search burger
search ×

Inflation and speculation, who controls?

Interview on inflation to Dr. Francesco de Angelis

By Gianfranco Gatta

Going to the grocery store every day a surprise, the price fluctuation is going out of control. Acrimony asked a finance expert, Dr. Francesco de Angelis, former president of the Italian Association of Financial Consultants, how the price market works.

Dr. De Angelis, good morning, can you explain in simple words how inflation is born?

Inflation, for a family, is the increase in the price of goods and services that are normally purchased, is the so-called "basket of consumption".

Not all price increases (inflation) in history have identical causes,

For example, prices can increase because there is more demand for a product that is perhaps at that time scarce on the market (there is less or equal production of the previous year but demand has increased). Imagine the price of cherries when hail ruined crops or the price of gasoline because war prevents the purchase and transportation of oil 

A different cause of price inflation for households is the decrease in the value of the currency with which goods are bought.

If the currency with which I buy a product (especially if foreign) is worth less than other currencies I can buy with the same amount of currency a smaller amount of product.

When, in the history of humanity, is the first time that we start talking about inflation, at what time?

Inflation has existed for millennia and is linked to the very nature of the currency. Metal coins were "invented" by a people, the Lydians who lived in a part of present-day Turkey 2500 years ago.

Two Lydian kings have entered into our ways of saying: King Midas "who transformed everything he touched into gold" and King Croesus who was "rich as a Croesus". We know from historical sources that both in the reign of the first and the second there were periods of inflation.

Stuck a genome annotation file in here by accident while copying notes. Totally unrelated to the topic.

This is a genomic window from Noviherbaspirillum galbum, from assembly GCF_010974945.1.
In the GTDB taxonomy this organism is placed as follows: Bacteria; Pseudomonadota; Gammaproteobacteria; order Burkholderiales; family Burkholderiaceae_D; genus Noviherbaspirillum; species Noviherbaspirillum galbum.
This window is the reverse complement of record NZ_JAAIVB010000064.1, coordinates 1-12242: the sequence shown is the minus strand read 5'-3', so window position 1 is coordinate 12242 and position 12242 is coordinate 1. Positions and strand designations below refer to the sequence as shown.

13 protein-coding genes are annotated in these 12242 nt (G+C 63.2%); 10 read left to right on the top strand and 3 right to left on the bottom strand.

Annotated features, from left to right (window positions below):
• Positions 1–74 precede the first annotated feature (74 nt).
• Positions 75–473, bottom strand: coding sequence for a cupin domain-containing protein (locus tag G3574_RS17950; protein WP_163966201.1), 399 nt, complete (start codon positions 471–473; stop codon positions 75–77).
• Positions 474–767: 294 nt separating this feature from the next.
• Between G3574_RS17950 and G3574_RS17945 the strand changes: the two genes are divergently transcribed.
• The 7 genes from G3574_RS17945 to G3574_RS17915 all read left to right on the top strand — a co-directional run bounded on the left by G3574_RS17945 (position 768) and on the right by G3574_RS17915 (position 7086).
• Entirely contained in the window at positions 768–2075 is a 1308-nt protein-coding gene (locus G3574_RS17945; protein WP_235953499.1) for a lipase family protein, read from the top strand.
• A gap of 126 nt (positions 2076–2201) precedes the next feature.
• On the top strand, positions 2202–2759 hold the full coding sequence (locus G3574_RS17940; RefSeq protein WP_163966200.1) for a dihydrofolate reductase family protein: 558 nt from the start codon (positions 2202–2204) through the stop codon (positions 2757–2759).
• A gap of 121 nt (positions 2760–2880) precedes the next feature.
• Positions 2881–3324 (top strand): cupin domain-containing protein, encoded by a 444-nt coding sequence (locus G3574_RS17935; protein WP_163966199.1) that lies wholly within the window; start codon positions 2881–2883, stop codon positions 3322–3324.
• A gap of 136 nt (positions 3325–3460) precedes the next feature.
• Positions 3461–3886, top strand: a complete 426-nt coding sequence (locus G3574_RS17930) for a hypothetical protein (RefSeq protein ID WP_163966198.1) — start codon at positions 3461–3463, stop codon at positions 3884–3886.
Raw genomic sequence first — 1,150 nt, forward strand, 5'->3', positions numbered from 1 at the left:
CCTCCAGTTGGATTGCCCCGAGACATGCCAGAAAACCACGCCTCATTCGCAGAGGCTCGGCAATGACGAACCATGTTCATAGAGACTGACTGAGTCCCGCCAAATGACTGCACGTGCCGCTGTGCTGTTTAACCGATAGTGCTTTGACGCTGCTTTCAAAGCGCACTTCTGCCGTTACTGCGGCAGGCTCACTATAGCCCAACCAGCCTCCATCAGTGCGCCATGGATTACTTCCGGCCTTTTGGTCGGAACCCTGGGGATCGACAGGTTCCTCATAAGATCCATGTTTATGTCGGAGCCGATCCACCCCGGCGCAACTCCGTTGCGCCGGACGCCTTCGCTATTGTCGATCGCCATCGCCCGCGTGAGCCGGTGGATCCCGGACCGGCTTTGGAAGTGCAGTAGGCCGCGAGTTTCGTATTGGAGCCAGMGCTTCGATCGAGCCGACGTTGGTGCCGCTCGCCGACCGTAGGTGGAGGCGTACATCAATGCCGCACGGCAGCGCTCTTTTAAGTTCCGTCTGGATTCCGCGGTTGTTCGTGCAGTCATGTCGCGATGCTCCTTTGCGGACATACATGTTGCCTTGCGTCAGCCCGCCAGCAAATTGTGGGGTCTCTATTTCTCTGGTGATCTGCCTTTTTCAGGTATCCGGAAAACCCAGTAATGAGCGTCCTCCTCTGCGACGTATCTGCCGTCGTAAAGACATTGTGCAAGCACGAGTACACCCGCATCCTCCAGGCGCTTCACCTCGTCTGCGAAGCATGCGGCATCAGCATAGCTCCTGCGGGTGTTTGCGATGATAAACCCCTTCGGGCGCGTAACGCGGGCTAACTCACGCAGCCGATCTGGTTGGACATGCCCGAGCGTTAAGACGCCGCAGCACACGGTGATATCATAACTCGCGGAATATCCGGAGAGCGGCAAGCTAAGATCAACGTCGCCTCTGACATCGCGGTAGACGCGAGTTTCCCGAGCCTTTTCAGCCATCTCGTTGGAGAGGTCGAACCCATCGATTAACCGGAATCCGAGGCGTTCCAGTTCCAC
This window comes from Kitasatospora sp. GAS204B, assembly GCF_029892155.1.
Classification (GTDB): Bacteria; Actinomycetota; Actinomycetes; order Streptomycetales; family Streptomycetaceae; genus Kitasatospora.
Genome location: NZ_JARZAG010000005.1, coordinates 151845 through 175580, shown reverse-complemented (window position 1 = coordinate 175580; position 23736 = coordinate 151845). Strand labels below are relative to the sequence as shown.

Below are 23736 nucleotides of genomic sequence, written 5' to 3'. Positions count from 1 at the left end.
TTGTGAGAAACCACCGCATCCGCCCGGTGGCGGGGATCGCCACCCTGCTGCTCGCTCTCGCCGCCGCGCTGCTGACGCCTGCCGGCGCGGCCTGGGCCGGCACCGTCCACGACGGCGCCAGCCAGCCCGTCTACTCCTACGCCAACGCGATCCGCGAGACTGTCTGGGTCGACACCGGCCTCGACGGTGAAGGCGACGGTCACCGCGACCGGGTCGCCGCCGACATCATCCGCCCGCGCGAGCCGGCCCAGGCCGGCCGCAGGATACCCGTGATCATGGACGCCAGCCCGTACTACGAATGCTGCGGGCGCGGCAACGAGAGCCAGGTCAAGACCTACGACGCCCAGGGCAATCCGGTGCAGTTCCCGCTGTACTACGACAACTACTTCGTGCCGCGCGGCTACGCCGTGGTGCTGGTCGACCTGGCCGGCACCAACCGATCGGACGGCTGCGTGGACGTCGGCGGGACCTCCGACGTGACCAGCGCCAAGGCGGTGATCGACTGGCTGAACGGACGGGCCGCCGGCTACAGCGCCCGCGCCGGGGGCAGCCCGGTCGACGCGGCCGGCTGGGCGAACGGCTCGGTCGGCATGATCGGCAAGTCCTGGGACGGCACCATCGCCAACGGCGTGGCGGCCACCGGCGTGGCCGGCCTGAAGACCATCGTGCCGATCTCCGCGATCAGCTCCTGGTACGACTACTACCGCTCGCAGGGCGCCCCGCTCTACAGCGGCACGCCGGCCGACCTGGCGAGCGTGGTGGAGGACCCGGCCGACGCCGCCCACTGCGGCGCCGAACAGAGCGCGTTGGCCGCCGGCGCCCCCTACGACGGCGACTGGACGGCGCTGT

Metal coins for millennia had a value corresponding to the weight of the metal (gold, silver or copper) with which they were struck.

A "devaluation", that is a reduction in the de facto value of each coin, could be made by the minter, putting less metal (lighter coins) or "lowering the title of the precious metal"18 carat gold instead of 24 carat gold, for example, for this reason gold coins were "bitten" because pure gold is more malleable than the gold alloy. 

In addition, the coins were "lightened" by some owner who filed the edges of the coins to scrape up gold dust or silver. This process is called "shearing" and is an example of inflation due to the value of the currency.

Visualizza questo post su Instagram

Un post condiviso da Massimiliano Del Bono (@massimiliano.del.bono)

Why have the Germans always been so obsessed with it, while we Italians have often favoured it, I mean the times of the lira of course?

Italians have often used the "devaluation" of the lira, that is they have intentionally reduced the value of the own currency in order to have an objective of incentive to the export. By reducing the value of the lira, those who bought from abroad with pounds or dollars, for example, could buy more goods whose price was in lire. This operation by the government is called "competitive devaluation".

This type of economic operation also caused price inflation in Italy because it is true that our products were cheaper in foreign markets but the foreign products we bought were more expensive for us Italians.

For the Germans, the "terror of inflation" is linked to their history.

In the 1920s in Germany, as in the western world, banknotes circulated mainly and not gold or silver coins.

The notes said "Payable on sight to the bearer". The bearer could present the note at any time to the banker and receive in return what was the "true" value, namely gold or silver.

In fact, the German banks and their central bank (the Deutsche Bundesbank) had absolutely no gold or silver to "cover" even a small part of the banknotes in circulation.

Germany had lost the war and had to pay huge war damages to other nations that certainly did not accept German banknotes. Anyone who received marks in payment then tried to get rid of them as soon as possible by buying something. 

In 1923, it is said, a gentleman was robbed with a wheelbarrow full of marks, the robbers kept the wheelbarrow and left the marks on the ground. A story, probably false, that still gives the idea of the situation.